WM will double its energy production from this source by 2020 </li></ul>8<br />
9<br />Landfill Gas to Liquids<br />WM formed a joint venture with Linde North America to build an liquid natural gas plant designed to purify and liquefy landfill gas. <br />The facility produces13,000 gallons of LNG a day and powers a third of our fleet of 900 natural gas trucks in California<br />
10<br />Examples of Emerging Conversion Technologies<br />10<br />
11<br />Terrabon Technology<br />Terrabon converts organic materials into high octane “green gasoline”<br />
Waste Management and InEntec LLC formed S4 Energy Solutions in 2009 to develop and commercially deploy gasification technologies. <br />S4 plasma gasification technology will produce flexible, clean energy using waste feedstocks <br />In this joint venture, WM brings access to waste streams and sustainability leadership <br />The first S4 facility will open in Arlington, Oregon in 2010.<br />12<br />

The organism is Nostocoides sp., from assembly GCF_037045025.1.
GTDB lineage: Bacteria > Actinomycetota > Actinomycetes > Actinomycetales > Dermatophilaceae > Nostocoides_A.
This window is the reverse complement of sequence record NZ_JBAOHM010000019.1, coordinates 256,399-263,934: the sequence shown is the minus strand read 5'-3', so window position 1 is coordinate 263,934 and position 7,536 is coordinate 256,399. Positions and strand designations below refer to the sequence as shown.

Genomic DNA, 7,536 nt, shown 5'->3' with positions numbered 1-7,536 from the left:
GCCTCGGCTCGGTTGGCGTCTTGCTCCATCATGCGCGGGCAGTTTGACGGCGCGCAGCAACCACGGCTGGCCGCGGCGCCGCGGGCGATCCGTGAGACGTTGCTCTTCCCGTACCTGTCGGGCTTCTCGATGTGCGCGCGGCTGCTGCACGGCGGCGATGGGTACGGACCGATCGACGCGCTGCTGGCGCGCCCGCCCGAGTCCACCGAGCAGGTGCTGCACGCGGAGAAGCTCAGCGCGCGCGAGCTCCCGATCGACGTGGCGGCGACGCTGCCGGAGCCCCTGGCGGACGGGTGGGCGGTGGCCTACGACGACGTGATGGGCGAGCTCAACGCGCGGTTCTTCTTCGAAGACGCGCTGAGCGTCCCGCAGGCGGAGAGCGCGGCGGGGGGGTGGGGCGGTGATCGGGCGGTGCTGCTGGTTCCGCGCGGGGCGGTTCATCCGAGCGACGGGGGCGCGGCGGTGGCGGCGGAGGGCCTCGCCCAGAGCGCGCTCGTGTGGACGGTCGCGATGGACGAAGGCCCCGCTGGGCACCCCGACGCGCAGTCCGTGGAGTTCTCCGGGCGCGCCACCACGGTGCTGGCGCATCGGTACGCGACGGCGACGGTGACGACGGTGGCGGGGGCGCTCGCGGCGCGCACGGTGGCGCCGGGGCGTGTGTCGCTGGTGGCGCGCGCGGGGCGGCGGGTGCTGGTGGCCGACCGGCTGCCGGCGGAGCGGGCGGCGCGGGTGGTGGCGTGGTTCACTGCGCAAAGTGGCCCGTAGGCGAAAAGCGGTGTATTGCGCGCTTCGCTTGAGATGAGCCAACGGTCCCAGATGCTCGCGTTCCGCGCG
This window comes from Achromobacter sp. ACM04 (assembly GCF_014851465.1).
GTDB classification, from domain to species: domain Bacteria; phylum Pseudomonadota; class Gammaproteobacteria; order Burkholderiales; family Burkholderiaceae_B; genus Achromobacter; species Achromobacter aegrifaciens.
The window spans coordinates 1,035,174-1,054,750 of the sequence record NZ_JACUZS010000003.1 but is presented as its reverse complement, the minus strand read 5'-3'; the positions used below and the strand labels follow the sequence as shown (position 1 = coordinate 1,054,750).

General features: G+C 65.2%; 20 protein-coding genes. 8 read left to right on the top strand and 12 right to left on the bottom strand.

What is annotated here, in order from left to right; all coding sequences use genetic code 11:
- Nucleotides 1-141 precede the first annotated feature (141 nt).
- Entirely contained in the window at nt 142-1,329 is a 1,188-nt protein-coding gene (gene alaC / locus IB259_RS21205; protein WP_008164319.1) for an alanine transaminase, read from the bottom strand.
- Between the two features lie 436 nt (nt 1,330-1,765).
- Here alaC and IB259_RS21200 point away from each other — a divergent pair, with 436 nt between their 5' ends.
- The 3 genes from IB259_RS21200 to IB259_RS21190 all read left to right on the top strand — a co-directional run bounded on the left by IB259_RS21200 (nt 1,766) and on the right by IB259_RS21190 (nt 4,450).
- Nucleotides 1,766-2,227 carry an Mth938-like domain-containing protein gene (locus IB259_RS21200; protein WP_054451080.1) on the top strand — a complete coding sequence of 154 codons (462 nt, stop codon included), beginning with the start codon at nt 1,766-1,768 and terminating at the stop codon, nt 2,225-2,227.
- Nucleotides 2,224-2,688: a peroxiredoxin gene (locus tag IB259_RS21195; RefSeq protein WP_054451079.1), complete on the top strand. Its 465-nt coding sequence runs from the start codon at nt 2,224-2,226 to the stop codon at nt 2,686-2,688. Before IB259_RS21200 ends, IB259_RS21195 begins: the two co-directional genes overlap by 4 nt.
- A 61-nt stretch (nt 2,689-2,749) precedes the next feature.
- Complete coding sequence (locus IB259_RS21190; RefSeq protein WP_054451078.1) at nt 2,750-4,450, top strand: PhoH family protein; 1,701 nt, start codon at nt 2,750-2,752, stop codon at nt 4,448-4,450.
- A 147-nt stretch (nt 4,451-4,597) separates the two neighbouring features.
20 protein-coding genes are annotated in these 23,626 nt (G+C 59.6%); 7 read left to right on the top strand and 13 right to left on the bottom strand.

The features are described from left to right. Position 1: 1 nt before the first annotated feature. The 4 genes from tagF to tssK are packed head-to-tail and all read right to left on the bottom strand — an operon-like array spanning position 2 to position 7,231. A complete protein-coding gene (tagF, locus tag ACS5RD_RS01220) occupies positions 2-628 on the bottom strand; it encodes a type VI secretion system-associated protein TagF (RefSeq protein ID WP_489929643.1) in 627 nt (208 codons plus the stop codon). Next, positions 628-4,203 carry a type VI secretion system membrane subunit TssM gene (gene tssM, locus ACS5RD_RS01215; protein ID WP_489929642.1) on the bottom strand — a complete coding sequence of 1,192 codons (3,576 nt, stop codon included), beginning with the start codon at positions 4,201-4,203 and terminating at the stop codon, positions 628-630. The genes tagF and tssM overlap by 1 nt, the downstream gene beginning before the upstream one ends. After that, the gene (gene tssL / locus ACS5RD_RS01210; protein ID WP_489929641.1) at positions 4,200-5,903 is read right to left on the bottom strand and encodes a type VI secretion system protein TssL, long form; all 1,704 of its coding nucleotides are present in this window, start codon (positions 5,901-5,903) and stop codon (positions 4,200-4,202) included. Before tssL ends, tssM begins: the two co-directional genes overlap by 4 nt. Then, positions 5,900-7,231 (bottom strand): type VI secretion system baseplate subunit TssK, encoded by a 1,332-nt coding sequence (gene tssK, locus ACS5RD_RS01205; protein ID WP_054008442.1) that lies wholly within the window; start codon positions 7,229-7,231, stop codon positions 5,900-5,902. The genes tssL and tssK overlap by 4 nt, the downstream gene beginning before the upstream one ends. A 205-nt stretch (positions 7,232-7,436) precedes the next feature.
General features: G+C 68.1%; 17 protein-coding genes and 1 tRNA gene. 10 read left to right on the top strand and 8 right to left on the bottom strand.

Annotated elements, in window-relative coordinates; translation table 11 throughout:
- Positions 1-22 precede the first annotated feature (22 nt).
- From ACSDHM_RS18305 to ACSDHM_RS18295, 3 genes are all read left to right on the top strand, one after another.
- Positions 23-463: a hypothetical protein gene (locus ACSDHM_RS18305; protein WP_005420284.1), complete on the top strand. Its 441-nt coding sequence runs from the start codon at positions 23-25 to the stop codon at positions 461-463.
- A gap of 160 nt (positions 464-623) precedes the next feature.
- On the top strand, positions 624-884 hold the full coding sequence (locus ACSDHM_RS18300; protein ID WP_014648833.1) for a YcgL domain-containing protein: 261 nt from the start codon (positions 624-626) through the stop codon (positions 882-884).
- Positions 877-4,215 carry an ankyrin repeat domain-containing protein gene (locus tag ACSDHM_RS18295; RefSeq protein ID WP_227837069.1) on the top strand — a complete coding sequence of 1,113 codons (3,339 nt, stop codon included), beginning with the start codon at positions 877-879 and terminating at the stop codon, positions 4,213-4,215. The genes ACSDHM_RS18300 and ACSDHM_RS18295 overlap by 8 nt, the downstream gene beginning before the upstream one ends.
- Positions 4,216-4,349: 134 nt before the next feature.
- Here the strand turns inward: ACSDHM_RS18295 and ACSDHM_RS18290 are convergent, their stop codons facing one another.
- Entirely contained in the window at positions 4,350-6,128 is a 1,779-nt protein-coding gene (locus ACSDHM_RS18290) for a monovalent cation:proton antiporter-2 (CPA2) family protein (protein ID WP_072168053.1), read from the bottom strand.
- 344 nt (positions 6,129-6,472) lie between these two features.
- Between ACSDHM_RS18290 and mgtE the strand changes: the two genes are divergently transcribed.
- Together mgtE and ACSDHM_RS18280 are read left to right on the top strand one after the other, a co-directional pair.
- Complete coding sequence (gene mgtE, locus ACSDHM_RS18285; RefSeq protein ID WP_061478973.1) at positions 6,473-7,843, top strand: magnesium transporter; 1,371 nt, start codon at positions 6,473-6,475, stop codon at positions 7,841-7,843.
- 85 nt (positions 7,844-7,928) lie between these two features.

13<br />Harvest Power<br /><ul><li>Waste Management is a partner with Harvest Power, who builds next-generation organic waste management facilities.
Harvest Power creates clean biogas and nutrient rich compost through anaerobic digestion (biogas to power), composting and finished product marketing. </li></ul>.<br />
14<br />Enerkem<br /><ul><li>Enerkem is a fluidized bed gasification process that is complimentary to S4 Energy Solutions.
Construction has begun for a 500 tpd plant in Edmonton, Alberta
The Company is currently producing methanol and ethanol from syngas derived from waste organics and plastics in Westbury, Quebec. </li></ul>Very flexible conversion of syngas to ethanol in the short run and valuable chemicals<br />
15<br />Sustainable Solutions in Spokane<br />
16<br />Waste Management Spokane<br />LEED(Leadership in Energy and Environmental Design)<br /><ul><li>Gold Certification 2009